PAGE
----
Traditional graft preparation decreases physiologic responses, diminishes viscoelasticity, and reduces cellular viability of the conduit: A porcine saphenous vein model.

Wise ES, Hocking KM, Luo W, Feldman DL, Song J, Komalavilas P, Cheung-Flynn J, Brophy CM
Vasc Med. 2016 21 (5): 413-421

PMID: 27216870 · PMCID: PMC5115945 · DOI:10.1177/1358863X16649040

Traditional methods of intraoperative human saphenous vein preparation for use as bypass grafts can be deleterious to the conduit. The purpose of this study was to characterize acute graft preparation injury, and to mitigate this harm via an improved preparation technique. Porcine saphenous veins were surgically harvested (unprepared controls, UnP) and prepared using traditional (TraP) and improved preparations (ImP). The TraP used unregulated radial distension, marking with a surgical skin marker and preservation in heparinized normal saline. ImP used pressure-regulated distension, brilliant blue FCF-based pen marking and preservation in heparinized Plasma-Lyte A. Rings from each preparation were suspended in a muscle bath for characterization of physiologic responses to vasoactive agents and viscoelasticity. Cellular viability was assessed using the methyl thiazolyl tetrazolium (MTT) assay and the terminal deoxynucleotidyl transferase dUTP nick-end labeling (TUNEL) assay for apoptosis. Contractile responses to potassium chloride (110 mM) and phenylephrine (10 µM), and endothelial-dependent and independent vasodilatory responses to carbachol (0.5 µM) and sodium nitroprusside (1 µM), respectively, were decreased in TraP tissues compared to both UnP and ImP tissues (p ⩽ 0.05). TraP tissues demonstrated diminished viscoelasticity relative to UnP and ImP tissues (p ⩽ 0.05), and reduced cellular viability relative to UnP control (p ⩽ 0.01) by the MTT assay. On the TUNEL assay, TraP tissues demonstrated a greater degree of apoptosis relative to UnP and ImP tissues (p ⩽ 0.01). In conclusion, an improved preparation technique prevents vascular graft smooth muscle and endothelial injury observed in tissues prepared using a traditional approach.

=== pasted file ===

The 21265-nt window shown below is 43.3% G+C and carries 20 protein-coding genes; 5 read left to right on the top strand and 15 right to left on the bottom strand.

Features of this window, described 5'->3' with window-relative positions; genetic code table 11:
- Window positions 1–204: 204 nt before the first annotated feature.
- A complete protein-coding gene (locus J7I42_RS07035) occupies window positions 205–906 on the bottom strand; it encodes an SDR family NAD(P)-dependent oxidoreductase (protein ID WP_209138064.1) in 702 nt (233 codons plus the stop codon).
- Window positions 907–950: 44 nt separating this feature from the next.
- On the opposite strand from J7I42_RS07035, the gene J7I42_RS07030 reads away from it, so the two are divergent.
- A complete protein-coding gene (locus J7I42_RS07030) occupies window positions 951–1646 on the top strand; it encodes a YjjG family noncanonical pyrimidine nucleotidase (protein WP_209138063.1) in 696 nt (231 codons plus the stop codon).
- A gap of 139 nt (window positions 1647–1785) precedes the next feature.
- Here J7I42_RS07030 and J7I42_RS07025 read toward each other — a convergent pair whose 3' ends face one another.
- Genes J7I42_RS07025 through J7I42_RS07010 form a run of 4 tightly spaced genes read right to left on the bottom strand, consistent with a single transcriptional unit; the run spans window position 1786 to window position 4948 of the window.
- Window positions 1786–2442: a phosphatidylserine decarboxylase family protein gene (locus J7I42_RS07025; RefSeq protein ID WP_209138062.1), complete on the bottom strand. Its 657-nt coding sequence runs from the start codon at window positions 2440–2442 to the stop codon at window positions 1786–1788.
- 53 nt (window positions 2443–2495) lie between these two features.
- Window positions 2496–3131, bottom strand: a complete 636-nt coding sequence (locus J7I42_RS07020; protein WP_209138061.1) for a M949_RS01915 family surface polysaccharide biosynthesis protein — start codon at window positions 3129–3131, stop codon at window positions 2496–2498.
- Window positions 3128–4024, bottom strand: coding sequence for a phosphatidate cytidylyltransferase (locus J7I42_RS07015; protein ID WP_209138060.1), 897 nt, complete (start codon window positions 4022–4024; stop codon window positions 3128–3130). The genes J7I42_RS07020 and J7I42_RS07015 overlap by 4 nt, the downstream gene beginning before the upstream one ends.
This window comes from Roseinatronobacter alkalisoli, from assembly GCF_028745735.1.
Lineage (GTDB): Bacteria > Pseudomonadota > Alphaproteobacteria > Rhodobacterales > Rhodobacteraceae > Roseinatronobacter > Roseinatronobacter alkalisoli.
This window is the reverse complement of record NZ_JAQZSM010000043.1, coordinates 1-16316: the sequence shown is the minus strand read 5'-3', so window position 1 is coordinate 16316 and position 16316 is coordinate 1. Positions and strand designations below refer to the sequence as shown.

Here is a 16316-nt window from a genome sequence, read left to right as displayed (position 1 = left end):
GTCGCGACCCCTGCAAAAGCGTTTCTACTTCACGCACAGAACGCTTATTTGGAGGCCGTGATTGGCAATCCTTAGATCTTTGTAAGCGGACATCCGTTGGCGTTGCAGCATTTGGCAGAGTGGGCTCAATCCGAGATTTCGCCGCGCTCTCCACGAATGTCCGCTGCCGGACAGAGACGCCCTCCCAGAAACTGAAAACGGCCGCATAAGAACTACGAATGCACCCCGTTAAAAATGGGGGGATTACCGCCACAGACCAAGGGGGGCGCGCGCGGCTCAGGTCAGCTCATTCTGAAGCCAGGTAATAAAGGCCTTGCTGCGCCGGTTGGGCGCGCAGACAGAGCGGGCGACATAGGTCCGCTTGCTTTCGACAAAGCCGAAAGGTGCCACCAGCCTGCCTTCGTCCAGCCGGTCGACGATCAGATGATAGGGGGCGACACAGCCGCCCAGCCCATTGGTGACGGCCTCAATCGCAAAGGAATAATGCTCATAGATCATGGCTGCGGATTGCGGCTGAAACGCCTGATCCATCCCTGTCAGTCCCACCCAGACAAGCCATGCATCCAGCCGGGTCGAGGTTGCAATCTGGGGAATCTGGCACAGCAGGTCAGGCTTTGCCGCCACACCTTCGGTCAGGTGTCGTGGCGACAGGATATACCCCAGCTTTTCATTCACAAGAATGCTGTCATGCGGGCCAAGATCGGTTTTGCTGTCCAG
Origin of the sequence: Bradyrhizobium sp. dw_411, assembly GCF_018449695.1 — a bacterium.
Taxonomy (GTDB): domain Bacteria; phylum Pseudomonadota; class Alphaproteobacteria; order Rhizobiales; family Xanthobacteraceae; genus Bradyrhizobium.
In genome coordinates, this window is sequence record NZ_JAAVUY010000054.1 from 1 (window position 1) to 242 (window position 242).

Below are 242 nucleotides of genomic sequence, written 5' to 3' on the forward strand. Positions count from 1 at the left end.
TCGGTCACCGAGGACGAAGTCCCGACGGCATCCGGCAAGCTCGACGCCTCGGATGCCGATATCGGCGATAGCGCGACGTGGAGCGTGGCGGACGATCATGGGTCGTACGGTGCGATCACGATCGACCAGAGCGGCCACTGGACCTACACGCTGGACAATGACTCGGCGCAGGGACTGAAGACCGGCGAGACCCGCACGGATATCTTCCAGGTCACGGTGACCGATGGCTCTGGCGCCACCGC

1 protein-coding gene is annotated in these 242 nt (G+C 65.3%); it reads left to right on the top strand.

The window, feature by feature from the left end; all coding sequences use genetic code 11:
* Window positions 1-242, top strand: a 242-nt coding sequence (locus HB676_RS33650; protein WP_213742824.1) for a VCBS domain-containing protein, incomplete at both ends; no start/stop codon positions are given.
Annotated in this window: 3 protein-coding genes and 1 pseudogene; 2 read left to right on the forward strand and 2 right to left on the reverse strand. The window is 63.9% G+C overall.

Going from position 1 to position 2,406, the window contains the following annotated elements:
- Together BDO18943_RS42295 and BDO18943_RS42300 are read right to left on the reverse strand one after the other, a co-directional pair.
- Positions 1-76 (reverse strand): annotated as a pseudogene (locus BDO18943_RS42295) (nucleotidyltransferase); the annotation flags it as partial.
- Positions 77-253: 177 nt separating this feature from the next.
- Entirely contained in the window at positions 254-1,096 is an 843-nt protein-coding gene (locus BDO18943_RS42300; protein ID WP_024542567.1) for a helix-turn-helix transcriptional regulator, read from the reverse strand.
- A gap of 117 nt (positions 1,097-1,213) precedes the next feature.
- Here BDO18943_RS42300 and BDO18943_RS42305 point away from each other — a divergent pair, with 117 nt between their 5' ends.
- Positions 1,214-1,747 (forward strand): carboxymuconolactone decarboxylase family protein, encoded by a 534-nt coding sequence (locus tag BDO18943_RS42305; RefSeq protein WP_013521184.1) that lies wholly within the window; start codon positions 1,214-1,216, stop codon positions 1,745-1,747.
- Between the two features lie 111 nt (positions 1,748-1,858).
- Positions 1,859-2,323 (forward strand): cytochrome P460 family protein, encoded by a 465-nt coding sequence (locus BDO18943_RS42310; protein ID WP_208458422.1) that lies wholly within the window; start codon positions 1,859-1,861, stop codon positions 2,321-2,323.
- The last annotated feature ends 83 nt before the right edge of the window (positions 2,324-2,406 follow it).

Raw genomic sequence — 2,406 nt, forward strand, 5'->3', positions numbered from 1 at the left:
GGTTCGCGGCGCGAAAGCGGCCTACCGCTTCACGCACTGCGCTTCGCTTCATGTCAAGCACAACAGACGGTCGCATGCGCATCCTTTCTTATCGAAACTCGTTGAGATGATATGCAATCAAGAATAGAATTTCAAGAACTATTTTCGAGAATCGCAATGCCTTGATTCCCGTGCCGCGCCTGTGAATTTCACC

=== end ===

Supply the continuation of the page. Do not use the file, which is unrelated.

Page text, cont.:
© The Author(s) 2016.

MeSH Terms (21)

Animals Anticoagulants Apoptosis Cell Survival Elasticity Electrolytes Heparin Models, Animal Organ Preservation Organ Preservation Solutions Saphenous Vein Sodium Chloride Sus scrofa Time Factors Tissue and Organ Harvesting Vascular Stiffness Vasoconstriction Vasoconstrictor Agents Vasodilation Vasodilator Agents Viscosity

Connections (1)

This publication is referenced by other Labnodes entities:

Links